Early Egyptians used saffron as a dye and perfume as well as a flavoring agent; the Romans made it into wine. According to The Complete Book of Spice, by Jill Norman, the plant was used in China as early as the seventh century, and by the tenth century it had made its way to Spain. That country has the best conditions for producing the most pungent saffron, according to gourmands, particularly around La Mancha. By the time the spice hit France and Germany a few centuries later, stealing saffron was punishable by death, and people had figured out that cutting the ground version with safflower--which is similar in appearance and its ability to turn everything yellow, but not in flavor--was a good way to make a profit. (Getting caught cutting saffron with safflower, however, was another good way to die early.)
For the same reason, these days it's still preferable to buy the threads rather than ground saffron. And if you can find the spice at a reduced price, grab up large quantities, because it will keep indefinitely if it's stored well-sealed in a cool, dark place. Although many mainstream grocers don't stock it (a Safeway employee once told me that a woman started yelling at him because she didn't believe the spice could cost that much), most Middle Eastern stores carry it for $2.99 a gram. If there's no such market near you, Wild Oats and Alfalfa's are your best bets, with prices ranging (inexplicably, I might add) from $4.39 for .01 of an ounce to $8.99 for .015 of an ounce. I guess some saffron pluckers have better 401k plans than others.
Fortunately, you don't need many saffron threads to flavor the average dish. To re-create the saffron chicken entree served at Saffron (see review on previous page), you can use a single thread in the marinade and it won't make much difference in the final product. Since Saffron's chef, Mohammed Risati, simply eyeballs the ingredients, I came up with the following proportions based on several trial runs. Chef Mo's right about using a high-quality chicken--my supermarket-variety breasts came out much less tender than the ones I bought at Wild Oats. But while Mo says the cream is optional, my taste-testers thought it was crucial to the richness of the dish, and it offered an ideal vehicle for the saffron's lovely yellow hue. I also made one significant change to the list of ingredients: Chef Mo's marinade called for olive oil and yogurt as the only liquids, but I added white wine because the chicken kept coming out too oily, which was ruining the sauce.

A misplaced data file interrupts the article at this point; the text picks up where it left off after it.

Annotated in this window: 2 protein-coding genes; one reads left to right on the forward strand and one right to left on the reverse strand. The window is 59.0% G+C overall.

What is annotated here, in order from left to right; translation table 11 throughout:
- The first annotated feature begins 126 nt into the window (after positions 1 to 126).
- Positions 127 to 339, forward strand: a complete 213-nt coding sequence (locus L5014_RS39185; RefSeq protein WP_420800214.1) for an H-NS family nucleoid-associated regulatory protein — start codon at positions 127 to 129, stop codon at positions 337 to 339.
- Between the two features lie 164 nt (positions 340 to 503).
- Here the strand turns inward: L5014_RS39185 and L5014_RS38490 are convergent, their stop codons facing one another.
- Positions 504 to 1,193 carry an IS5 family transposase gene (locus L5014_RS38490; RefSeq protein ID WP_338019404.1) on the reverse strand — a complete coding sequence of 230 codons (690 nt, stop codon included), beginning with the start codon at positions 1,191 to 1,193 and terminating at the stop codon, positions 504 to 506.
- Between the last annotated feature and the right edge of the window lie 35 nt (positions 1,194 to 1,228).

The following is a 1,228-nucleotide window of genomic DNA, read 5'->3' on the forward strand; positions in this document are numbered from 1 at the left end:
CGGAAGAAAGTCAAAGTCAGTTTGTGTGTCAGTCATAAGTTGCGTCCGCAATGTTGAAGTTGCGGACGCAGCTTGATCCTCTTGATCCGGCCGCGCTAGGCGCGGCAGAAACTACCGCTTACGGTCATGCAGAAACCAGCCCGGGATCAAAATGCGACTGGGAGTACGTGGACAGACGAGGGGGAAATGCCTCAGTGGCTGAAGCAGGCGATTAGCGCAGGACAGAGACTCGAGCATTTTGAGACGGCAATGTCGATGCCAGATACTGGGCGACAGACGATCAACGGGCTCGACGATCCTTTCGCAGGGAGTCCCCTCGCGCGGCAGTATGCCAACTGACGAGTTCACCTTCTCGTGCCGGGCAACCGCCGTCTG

Chef Mo's Saffron Chicken
4 tablespoons olive oil
1 cup white wine
1/2 teaspoon saffron threads
1 medium onion, diced
2 tablespoons fresh parsley, minced, or 1 teaspoon dried
2 tablespoons plain yogurt
2 whole breasts of chicken, each cut in half and skinned and boned
4 cloves garlic, minced
2 teaspoons lemon juice
2 tomatoes, seeded and diced
1 tablespoon cream (optional)
salt and pepper to taste
2 bunches fresh spinach, washed well and stems removed
steamed basmati rice
Put 2 tablespoons of the olive oil, 1/2 cup of the white wine, a few saffron threads, half the onion, 1 tablespoon of parsley and the yogurt in a bowl; stir to combine. Add chicken breasts and toss to coat. Cover and refrigerate for at least 4 hours, but no more than 12. Saute the remaining onion and the garlic in 2 tablespoons olive oil in a large skillet over medium-high heat. Add the remaining white wine and saute the chicken until cooked through, about 6-8 minutes on each side. Remove chicken and keep warm. Add to the skillet the rest of the saffron, the lemon juice, the tomatoes, the remaining parsley, the cream, and salt and pepper to taste. Reduce heat to medium-low and simmer until slightly thickened. Add spinach and cover until cooked, about five minutes. Place chicken breasts over steamed basmati rice and divide spinach mixture among them. Serves 4.
Good to the last drop: Even rarer than saffron is a story that makes everyone happy. I've received several messages about "A Cup of Cheer," my December 24 cover story subtitled "from a coffee shop that celebrates the dregs of society." Wrote one reader: "We are outraged and offended by the title of your article." "I'm glad I went ahead and read the article," said caller Judy Roberts. "It definitely didn't have the same bent as the headline, so why such a negative approach?"
The fact is, mentally ill people are still looked upon by much of society as its dregs. That's why this coffee shop is worth celebrating: It's a place where people suffering from mental illness and other debilitating diseases can not only go, but find work. If, after reading my article, you don't agree that both the employees and the clientele at the Good Company Coffee Shop are courageous and very special, then stop by 9875 East Colfax Avenue and experience the place for yourself.
Everything about Good Company is good to the last drop--or dregs, as they say in the coffee business.